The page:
Technology that works


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July 26, 2016 12:00 AM

Years ago I worked for Kia Motors in Niagara Falls Ontario.
I was never really into working for dealerships because I didn’t like the way they paid technicians.
You’d be paid based on the number of jobs you did, meaning unless somebody’s car was broken, you made no money even though you showed up for work.
Getting in on the ground level in a place like that was challenging as well since the administration didn’t know you, and the work that came in across the service advisors desk tended to be directed to their favorite technician. After a while I suppose I did alright.
I demonstrated I do have a work ethic, and I made a reasonable amount of hours performing the scheduled maintenance and warranty work.
As uncomfortable with the structure as I was, I was pleased when the management decided to send me to Kia school in Mississauga, Ont. to be certified to work on and service the Kia Optima Hybrid.
There is a reason you don’t see any of these.
They were absolute rubbish in cold climates.
Batteries needed to be warm, as do electric motors, to perform efficiently.
In fact, lithium ion batteries refuse to take a charge when cold, rendering the car void of any hybrid electric benefit.
I was disappointed because I love the idea of the hybrid, purely from a nerd standpoint.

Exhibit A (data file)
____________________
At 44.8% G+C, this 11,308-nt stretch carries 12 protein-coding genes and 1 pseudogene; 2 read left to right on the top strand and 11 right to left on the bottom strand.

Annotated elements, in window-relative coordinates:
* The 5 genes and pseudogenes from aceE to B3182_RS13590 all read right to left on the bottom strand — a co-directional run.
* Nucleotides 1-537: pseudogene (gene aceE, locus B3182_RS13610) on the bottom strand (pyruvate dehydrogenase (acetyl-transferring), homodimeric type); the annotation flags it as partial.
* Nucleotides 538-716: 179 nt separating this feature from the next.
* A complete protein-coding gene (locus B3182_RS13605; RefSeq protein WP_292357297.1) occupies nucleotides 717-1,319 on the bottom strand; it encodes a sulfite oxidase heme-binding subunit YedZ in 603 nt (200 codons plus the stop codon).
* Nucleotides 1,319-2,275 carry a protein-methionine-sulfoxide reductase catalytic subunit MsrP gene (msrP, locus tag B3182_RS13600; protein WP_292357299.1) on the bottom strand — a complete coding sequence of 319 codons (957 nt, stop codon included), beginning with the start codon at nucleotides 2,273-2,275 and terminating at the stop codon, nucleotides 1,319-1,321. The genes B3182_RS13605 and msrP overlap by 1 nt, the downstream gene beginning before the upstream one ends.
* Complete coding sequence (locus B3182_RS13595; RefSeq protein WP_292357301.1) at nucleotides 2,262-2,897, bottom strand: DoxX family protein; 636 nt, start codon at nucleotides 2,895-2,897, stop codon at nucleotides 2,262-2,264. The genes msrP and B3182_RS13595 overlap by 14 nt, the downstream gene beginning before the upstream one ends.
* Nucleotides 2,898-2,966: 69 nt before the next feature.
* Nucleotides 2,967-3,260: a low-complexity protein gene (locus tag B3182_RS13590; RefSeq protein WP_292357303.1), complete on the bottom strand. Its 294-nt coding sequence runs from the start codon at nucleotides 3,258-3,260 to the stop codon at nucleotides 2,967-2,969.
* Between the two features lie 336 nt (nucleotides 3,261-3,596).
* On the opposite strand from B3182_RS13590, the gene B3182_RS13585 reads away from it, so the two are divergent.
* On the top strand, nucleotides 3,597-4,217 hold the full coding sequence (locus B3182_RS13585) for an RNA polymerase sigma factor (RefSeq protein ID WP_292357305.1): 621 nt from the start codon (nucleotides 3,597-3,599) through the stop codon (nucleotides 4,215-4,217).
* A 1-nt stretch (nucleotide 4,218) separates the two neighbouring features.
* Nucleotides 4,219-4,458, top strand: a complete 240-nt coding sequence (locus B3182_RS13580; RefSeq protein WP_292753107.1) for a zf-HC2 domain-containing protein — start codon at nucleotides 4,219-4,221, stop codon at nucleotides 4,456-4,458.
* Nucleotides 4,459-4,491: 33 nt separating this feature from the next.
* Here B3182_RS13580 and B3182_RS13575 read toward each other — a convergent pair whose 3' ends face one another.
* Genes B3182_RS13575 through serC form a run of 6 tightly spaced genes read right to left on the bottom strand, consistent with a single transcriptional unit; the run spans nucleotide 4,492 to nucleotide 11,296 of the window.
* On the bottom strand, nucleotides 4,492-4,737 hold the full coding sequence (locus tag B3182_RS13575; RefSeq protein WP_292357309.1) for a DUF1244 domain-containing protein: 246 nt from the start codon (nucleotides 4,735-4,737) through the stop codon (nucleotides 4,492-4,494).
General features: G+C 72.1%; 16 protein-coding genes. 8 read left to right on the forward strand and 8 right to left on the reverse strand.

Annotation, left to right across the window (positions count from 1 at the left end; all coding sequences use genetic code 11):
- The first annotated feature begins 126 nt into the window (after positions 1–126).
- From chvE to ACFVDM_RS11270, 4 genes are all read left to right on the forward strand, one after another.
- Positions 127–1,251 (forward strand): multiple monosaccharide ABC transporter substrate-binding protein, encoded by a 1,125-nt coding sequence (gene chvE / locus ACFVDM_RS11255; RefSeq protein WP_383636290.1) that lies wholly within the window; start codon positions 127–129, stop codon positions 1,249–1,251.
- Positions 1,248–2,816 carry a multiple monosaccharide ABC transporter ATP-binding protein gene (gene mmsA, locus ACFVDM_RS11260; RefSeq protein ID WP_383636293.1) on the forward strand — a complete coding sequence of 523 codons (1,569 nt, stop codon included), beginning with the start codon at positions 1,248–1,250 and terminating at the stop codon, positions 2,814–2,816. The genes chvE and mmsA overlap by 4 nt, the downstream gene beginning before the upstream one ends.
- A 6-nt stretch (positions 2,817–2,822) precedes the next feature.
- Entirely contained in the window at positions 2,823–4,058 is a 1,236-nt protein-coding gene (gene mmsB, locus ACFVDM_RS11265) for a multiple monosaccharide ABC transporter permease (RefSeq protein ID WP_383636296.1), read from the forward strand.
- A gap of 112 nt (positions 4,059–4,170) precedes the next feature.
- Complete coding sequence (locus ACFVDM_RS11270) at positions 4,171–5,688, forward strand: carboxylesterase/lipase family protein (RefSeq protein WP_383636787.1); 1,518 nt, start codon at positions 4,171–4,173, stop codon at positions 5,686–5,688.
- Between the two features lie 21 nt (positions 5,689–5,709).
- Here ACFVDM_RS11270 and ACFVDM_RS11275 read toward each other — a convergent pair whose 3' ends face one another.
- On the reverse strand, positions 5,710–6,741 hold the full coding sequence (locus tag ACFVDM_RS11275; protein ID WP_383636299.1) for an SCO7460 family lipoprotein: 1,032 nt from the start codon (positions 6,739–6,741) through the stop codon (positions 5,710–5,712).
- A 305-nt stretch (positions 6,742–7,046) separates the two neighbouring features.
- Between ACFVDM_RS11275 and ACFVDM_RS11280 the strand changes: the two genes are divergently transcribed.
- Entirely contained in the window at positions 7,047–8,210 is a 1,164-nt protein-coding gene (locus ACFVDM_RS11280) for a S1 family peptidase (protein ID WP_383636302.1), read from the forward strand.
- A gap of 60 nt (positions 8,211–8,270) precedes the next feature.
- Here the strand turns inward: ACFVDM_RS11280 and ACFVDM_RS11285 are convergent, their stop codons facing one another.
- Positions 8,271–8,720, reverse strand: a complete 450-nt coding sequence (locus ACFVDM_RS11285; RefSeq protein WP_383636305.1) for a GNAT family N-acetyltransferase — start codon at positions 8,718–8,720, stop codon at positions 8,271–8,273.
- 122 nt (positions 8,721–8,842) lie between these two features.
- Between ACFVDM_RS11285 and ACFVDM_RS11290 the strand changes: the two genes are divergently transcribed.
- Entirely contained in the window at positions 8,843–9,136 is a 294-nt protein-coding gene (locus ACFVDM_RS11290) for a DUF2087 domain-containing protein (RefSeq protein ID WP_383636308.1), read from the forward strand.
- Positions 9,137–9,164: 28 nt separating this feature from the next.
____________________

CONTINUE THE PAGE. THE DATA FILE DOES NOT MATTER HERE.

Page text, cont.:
It’s been almost a decade since that time, and it looks as if the whiz kids at GM have a good idea for the midsize Malibu platform.
They’ll be using an 1.8L gas engine in conjunction with two electric motors.
That’s all fine and good, but they come up with something called the exhaust gas heat recovery system, or EGHR.
It’s like the old First Nations’ principal of using the entire buffalo, waste nothing.
This feature will use a heat exchanger that will rapidly warm not only the cabin, but the battery pack.
The otherwise wasted heat energy of exhaust gases will also be used to heat the 1.8L engines coolant faster, reducing emissions and fuel consumption.
This is a fantastic idea, as earlier mentioned the battery pack must be at an optimal temperature as soon as possible to perform with any kind of efficiency.
There are claims of this Malibu achieving a milage of 47mpg, or 6L per 100 km.
With that being said, my 2015 hemi-powered Ram 1500 gets an average of 10.5L per 100 km on the highway.
That means if you travel to Edmonton in the Malibu Hybrid, you will save roughly four dollars.
Electric motors are cool and all, and engineering is fun, but sorry boys, I’ll stick with my pushrod hemi.
Instead of pouring countless millions into development and writing off those expediters as business costs, why don’t auto manufacturers save those millions and knock a few bucks off the price of existing technology that actually works?
Sometimes, less is more.
Ian Szgatti is a local mechanic and owner of Fleet Services. He can be reached at 1-289-687-2886.

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